Removing chains on deposit rates will free capital for more efficient use
The sweeping structural economic change foreshadowed by Premier Li Keqiang in his work report to the National People's Congress calls for efficient allocation of resources, particularly credit. Key to that is interest-rate reform, a goal set by the government under the 12th five-year plan for 2011-2015. It is good, therefore, that People's Bank of China Governor Zhou Xiaochuan envisages a time frame for the last, vital step - the liberalisation of deposit rates. Speaking on the sidelines of the NPC meeting, Zhou said this was likely to be achieved over the next one or two years.
He cautioned that market interest rates may spike initially if deposit rates were fully relaxed, but competition would restore them to more balanced levels. The prospect of liberalisation and greater volatility in the credit market reflects the more market-oriented tone of the reform agenda. Although Li set an economic growth target of around 7.5 per cent this year, the finance minister and other officials indicated greater tolerance of a lower growth rate. Li deserves credit for resisting lobbying from local authorities for a stimulus package, despite slowing growth. He wants to seize the chance to lay the foundations for economic restructuring. It is, after all, harder to sell the case for restructuring when the economy is booming. Only when it is slowing does it create the incentive to deal with problems such as excess capacity and misallocation of resources.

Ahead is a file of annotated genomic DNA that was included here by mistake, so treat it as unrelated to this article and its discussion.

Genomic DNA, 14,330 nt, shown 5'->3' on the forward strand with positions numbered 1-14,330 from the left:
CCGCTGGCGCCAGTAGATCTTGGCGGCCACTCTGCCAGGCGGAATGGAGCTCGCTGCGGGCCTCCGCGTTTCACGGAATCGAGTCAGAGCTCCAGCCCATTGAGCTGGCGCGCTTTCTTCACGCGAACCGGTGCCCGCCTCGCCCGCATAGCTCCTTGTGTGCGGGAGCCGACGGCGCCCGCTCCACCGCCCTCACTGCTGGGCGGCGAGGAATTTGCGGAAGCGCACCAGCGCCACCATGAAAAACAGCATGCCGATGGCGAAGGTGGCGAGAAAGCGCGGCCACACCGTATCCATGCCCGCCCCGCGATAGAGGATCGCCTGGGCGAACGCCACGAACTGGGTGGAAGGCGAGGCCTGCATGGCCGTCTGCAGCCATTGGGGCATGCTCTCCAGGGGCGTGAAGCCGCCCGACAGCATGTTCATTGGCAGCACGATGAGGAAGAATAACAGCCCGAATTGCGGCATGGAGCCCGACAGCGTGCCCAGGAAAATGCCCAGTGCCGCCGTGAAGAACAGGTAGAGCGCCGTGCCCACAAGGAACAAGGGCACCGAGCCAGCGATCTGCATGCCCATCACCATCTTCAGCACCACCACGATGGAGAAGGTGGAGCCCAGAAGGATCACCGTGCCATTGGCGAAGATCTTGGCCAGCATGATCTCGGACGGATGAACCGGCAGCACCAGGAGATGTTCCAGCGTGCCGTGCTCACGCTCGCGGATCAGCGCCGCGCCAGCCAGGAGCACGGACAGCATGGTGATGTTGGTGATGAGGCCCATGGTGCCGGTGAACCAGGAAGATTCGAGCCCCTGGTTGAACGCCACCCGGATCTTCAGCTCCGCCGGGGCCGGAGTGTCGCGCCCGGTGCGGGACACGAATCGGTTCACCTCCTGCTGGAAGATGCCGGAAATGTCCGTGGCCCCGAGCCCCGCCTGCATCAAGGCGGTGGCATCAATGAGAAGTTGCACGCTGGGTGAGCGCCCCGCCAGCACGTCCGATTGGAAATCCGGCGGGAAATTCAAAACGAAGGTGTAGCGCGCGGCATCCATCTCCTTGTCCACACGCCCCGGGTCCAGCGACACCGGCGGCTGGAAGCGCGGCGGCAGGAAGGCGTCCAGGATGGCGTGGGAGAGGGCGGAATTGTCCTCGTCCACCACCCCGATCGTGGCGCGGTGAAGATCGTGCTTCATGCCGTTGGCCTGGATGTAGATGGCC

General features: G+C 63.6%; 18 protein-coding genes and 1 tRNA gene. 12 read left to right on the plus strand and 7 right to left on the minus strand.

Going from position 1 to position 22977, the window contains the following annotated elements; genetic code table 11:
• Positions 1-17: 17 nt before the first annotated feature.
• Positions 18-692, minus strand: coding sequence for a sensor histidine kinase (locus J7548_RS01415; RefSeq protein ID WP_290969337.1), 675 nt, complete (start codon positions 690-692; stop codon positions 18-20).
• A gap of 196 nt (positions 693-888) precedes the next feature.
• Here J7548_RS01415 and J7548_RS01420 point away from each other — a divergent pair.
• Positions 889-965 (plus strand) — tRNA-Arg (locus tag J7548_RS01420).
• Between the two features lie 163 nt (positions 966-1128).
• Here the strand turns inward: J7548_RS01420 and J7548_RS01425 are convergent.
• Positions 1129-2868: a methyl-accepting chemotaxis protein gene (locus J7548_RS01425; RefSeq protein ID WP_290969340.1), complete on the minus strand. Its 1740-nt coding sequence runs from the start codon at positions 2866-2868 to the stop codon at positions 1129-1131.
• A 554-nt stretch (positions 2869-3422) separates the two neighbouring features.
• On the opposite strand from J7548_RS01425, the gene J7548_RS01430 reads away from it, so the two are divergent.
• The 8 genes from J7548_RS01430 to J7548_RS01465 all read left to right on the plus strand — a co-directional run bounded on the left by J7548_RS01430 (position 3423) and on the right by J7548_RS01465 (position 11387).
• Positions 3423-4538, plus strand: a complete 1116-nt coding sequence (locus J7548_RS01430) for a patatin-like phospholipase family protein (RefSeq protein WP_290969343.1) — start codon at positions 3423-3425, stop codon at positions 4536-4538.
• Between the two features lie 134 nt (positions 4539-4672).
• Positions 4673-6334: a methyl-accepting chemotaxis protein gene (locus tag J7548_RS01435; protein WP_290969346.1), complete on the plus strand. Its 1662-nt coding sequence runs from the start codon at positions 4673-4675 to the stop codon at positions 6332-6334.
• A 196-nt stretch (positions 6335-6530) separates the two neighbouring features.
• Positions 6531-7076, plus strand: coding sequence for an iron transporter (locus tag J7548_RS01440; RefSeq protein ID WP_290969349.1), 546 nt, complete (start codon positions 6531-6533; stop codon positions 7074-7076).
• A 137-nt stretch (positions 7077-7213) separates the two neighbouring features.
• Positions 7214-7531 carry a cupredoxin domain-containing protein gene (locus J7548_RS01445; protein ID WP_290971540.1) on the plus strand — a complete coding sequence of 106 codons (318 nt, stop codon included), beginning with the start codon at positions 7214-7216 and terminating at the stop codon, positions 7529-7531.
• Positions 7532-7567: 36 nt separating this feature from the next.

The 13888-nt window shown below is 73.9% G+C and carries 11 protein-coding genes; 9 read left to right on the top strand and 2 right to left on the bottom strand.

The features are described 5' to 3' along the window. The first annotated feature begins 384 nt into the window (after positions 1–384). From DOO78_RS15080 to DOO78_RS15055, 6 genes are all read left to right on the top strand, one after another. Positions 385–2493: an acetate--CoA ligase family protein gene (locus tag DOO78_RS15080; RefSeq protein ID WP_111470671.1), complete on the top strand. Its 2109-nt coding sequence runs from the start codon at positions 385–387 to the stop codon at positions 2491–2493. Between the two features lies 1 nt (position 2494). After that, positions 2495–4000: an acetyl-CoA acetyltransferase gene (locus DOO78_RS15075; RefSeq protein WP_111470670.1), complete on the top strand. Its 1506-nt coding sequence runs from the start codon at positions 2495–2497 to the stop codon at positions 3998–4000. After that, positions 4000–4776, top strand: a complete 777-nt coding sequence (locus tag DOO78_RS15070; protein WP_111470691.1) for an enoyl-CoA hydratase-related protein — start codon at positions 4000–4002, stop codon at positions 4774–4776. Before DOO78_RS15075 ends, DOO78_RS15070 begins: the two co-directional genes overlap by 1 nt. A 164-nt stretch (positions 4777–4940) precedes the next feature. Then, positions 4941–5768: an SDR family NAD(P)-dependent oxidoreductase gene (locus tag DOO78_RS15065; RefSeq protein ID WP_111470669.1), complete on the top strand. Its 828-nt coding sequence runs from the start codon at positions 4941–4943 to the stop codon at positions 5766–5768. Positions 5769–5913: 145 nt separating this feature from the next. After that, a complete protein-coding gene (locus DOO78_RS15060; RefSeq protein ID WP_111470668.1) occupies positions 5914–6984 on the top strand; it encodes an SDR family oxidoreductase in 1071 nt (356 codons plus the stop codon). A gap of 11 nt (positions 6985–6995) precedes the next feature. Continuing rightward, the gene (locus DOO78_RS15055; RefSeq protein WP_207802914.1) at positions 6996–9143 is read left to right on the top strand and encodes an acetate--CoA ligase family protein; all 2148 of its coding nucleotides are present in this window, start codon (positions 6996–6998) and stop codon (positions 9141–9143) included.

The other side of the coin is the perception that 7 per cent-plus growth is needed to ensure adequate employment opportunities. How the government strikes a balance between job-creation and painful economic restructuring - needed to sustain job creation in the longer term - will be a key test.
Meanwhile, the mainland loan market has tightened, indicating a slowdown in shadow banking following the near-default of a trust investment product. Although it has removed curbs on lending rates, the PBOC still caps the return on deposits at 1.1 times its benchmark rate, which stands at 3 per cent for one-year deposits. It is the restraint on official deposit rates that has created a huge, unregulated shadow banking sector. With an unattractive official deposit rate, distrust of the stock market and wariness of a property bubble, investors are left with few other options to put their money to work. There is an urgent need for banks to compete properly for funds. Liberalisation of deposit rates would be an important step along the road to China having a free market for capital.